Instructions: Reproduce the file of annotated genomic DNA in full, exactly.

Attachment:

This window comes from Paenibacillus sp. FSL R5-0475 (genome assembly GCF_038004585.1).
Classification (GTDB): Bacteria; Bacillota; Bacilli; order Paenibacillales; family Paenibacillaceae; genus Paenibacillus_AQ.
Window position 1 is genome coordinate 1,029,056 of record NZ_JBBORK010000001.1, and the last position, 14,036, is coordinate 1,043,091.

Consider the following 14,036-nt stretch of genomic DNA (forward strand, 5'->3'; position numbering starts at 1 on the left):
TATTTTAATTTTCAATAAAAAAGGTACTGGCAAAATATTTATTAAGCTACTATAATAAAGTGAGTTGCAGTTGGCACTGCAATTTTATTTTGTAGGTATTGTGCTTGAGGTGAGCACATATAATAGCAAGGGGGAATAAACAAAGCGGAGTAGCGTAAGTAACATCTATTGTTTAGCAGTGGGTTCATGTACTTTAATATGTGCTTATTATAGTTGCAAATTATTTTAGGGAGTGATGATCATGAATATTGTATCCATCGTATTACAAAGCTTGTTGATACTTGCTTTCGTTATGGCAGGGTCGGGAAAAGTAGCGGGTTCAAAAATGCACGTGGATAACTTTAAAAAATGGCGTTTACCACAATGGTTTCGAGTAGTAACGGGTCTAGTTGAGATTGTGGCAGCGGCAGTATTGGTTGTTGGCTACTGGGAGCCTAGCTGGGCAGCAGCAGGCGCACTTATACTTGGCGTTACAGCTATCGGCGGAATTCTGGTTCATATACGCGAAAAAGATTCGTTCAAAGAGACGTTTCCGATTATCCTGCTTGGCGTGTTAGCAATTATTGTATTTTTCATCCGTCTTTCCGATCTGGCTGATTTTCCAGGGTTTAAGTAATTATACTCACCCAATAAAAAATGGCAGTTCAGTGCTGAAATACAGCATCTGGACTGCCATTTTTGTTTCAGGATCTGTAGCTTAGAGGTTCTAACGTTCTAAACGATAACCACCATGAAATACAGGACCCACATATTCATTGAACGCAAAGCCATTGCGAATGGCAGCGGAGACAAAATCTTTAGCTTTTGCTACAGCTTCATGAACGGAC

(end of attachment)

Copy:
This window comes from Paenibacillus sp. FSL R5-0475 (genome assembly GCF_038004585.1).
Classification (GTDB): Bacteria; Bacillota; Bacilli; order Paenibacillales; family Paenibacillaceae; genus Paenibacillus_AQ.
Window position 1 is genome coordinate 1,029,056 of record NZ_JBBORK010000001.1, and the last position, 14,036, is coordinate 1,043,091.

Consider the following 14,036-nt stretch of genomic DNA (forward strand, 5'->3'; position numbering starts at 1 on the left):
TATTTTAATTTTCAATAAAAAAGGTACTGGCAAAATATTTATTAAGCTACTATAATAAAGTGAGTTGCAGTTGGCACTGCAATTTTATTTTGTAGGTATTGTGCTTGAGGTGAGCACATATAATAGCAAGGGGGAATAAACAAAGCGGAGTAGCGTAAGTAACATCTATTGTTTAGCAGTGGGTTCATGTACTTTAATATGTGCTTATTATAGTTGCAAATTATTTTAGGGAGTGATGATCATGAATATTGTATCCATCGTATTACAAAGCTTGTTGATACTTGCTTTCGTTATGGCAGGGTCGGGAAAAGTAGCGGGTTCAAAAATGCACGTGGATAACTTTAAAAAATGGCGTTTACCACAATGGTTTCGAGTAGTAACGGGTCTAGTTGAGATTGTGGCAGCGGCAGTATTGGTTGTTGGCTACTGGGAGCCTAGCTGGGCAGCAGCAGGCGCACTTATACTTGGCGTTACAGCTATCGGCGGAATTCTGGTTCATATACGCGAAAAAGATTCGTTCAAAGAGACGTTTCCGATTATCCTGCTTGGCGTGTTAGCAATTATTGTATTTTTCATCCGTCTTTCCGATCTGGCTGATTTTCCAGGGTTTAAGTAATTATACTCACCCAATAAAAAATGGCAGTTCAGTGCTGAAATACAGCATCTGGACTGCCATTTTTGTTTCAGGATCTGTAGCTTAGAGGTTCTAACGTTCTAAACGATAACCACCATGAAATACAGGACCCACATATTCATTGAACGCAAAGCCATTGCGAATGGCAGCGGAGACAAAATCTTTAGCTTTTGCTACAGCTTCATGAACGGAC